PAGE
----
In 2015, the Qatari Sheikh became Vice President of the Friends of the Castle of Mey after a large donation to the Highland Home of the late Queen Mother.
Sheikh Hamad Bin Abdullah Al Thani is suing a London art dealer over claims he was sold $4.99 million in fakes of ancient statues.
Sheikh Hamad, the son of former Qatari Prime Minister Sheikh Abdullah bin Khalifa Al Thani, has taken action against John Eskenazi for selling him fake antique art.
Sheikh Hamad spent a substantial sum to get his hands on seven supposedly historical pieces, including a carved head of the ancient god Dionysus and a $2.6 million statue of the goddess Hari Hara – both part of ancient Greek religion and myth .
The Qatari sheikh said he was informed the pieces were created between 1,400 and 2,000 years ago, before they were excavated from caves by archaeologists, according to reports from the UK.
Sheikh Hamad later allegedly asked the fraudulent retailer to take back the items and issue a refund over claims of inauthenticity.
The case was brought before London’s High Court, where a judge learned that Sheikh Hamad brought in experts to examine the pieces after he became suspicious and found bits of plastic embedded in the item, reports say.
The 72-year-old Eskenazi, who is said to be a big trader in places like India, Gandhara, the Himalayas and generally Southeast Asia, claimed they were “authentic” and slammed all the allegations leveled against him.
The case will come before Judge Jacobs of the High Court. The dealer, on the other hand, sues for a “declaration that all works – which have been tried in court – are genuine and authentic”.
The court heard that Sheikh Hamad paid approximately $5 million for seven parts in 2014 and 2015, allegedly through Qatar Investment & Projects Development Holding Company (QIPCO).
Backing up its claims with “expert opinion,” the Sheikh’s side explained that the inspection found “protruding plastic” embedded in one of the parts.
The report in defense of the Sheikh also states that “modern materials and chemicals indicative of forgery” have been discovered in some other pieces, suggesting that such ancient pieces are unlikely to be preserved in good quality.
Roger Stewart QC, who defended the Sheikh, allegedly told the judge: “The plaintiffs’ case is that each of the works is a modern forgery, not an ancient object.”
He informed the judge that only one known pre-7th century marble head from this region exists in the hands of a collector.
“Eskenazi sold three. Your Lordship must consider whether Eskenazi was very lucky in obtaining these wondrous items and selling them to his customers, or whether they are not real items,” he said.
He argued that Eskenazi was “negligent” because he had “no reasonable confidence in the authenticity of the items being sold.”
As for the Hari Hara goddess that was sold to the Sheikh for $2.2 million, the lawyer claimed the dealer “knew it wasn’t real,” adding that there was “alleged evidence of plastic.” in another piece, the Krodha Head, when examined.
But Andrew Green QC, defending Eskenazi, told the judge: “Conservation and restoration treatments, particularly the more invasive and severe methods used up to the recent past, of course affect an object’s surface, including any weathering patterns; and can introduce foreign materials into an object, whether in the form of residue from the tools used, modern materials used in restoration, the application of aesthetic deposits, or the removal of existing patina.”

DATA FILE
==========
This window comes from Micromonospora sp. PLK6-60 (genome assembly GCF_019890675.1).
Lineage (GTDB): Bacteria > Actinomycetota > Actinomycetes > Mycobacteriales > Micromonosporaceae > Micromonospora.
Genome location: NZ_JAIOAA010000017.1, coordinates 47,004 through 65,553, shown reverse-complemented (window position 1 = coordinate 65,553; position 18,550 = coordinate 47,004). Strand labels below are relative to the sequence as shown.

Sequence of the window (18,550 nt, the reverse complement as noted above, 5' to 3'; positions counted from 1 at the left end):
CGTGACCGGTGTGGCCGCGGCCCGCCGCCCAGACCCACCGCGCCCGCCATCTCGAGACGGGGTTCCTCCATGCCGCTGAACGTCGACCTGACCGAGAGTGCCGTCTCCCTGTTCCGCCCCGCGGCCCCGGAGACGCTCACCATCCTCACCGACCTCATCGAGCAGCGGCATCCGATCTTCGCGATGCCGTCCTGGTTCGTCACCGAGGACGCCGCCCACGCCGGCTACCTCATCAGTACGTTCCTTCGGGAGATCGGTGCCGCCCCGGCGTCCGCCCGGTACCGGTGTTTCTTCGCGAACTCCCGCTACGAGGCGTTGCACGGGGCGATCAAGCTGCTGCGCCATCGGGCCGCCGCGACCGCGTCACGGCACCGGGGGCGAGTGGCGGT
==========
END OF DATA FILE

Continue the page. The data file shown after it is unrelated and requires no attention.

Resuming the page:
He argued that it is often “impossible” to substantiate the authenticity of a piece and determine whether the intervention was the work of a restorer or a forger.
“It is entirely unlikely that the defendants would risk destroying an impeccable reputation they have built up over many decades with museums, collectors and scholars by either negligently or intentionally selling counterfeits,” Eskenazi’s side argued.
“It is also unlikely that the defendants, who evidently knew the extraordinary value of Sheikh Hamad as a new client, would risk ruining this budding relationship by either carelessly or intentionally selling him fakes,” they added.
Green told the judge that “carbon dating” is ineffective on stone artwork because it only reads geological age. Arguing that cases made about the origin of an “object made 1,400 or 2,000 years ago are necessarily an opinion because none of us were about 1,400 or 2,000 years ago”.
However, the ‘no one was there at the time’ argument can be considered unfounded as it implies that the age of a historical piece in the field of contemporary history cannot be calculated or hypothesized since the archaeologists or historians were not there at the time’ .
The judge will now hear competing evidence from experts in art history and archeology over the coming week.
Artifacts plundered by the west
In addition to the loss of innocent lives, conflict-torn countries are regularly confronted with theft of cultural and cultural assets.
Artifacts up to 1,800 years old have been looted in Afghanistan, many of which were sold in Western markets between the 1990s and 2000s, according to a New York Times report.
British Museum curator St. John Simpson told the American news agency that all the artifacts were illegally exported or stolen.
Meanwhile, an Iraqi court recently sentenced retired British geologist Jim Fitton to 15 years in prison for willfully smuggling artifacts older than 200 years out of Baghdad.
The British national was arrested at Baghdad airport in March after items were discovered in his luggage.
In 2019, the British Museum also announced plans to return 154 Mesopotamian cuneiform tablets, stolen in 2011, to the National Museum of Iraq in Baghdad.